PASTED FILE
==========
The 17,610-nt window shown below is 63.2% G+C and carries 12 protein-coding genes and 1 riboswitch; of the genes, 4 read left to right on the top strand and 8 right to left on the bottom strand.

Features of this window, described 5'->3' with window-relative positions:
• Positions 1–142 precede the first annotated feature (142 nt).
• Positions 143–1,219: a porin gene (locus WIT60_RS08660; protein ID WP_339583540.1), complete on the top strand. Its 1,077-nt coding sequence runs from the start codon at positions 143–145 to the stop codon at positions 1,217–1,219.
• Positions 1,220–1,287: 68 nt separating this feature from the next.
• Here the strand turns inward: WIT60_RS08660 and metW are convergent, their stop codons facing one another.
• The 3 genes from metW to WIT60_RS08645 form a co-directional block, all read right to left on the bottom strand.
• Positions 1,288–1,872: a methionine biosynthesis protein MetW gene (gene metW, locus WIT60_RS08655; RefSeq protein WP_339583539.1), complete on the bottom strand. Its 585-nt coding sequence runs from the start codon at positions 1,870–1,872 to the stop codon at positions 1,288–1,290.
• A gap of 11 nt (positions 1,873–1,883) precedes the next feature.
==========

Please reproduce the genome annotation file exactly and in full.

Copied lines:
The 17,610-nt window shown below is 63.2% G+C and carries 12 protein-coding genes and 1 riboswitch; of the genes, 4 read left to right on the top strand and 8 right to left on the bottom strand.

Features of this window, described 5'->3' with window-relative positions:
• Positions 1–142 precede the first annotated feature (142 nt).
• Positions 143–1,219: a porin gene (locus WIT60_RS08660; protein ID WP_339583540.1), complete on the top strand. Its 1,077-nt coding sequence runs from the start codon at positions 143–145 to the stop codon at positions 1,217–1,219.
• Positions 1,220–1,287: 68 nt separating this feature from the next.
• Here the strand turns inward: WIT60_RS08660 and metW are convergent, their stop codons facing one another.
• The 3 genes from metW to WIT60_RS08645 form a co-directional block, all read right to left on the bottom strand.
• Positions 1,288–1,872: a methionine biosynthesis protein MetW gene (gene metW, locus WIT60_RS08655; RefSeq protein WP_339583539.1), complete on the bottom strand. Its 585-nt coding sequence runs from the start codon at positions 1,870–1,872 to the stop codon at positions 1,288–1,290.
• A gap of 11 nt (positions 1,873–1,883) precedes the next feature.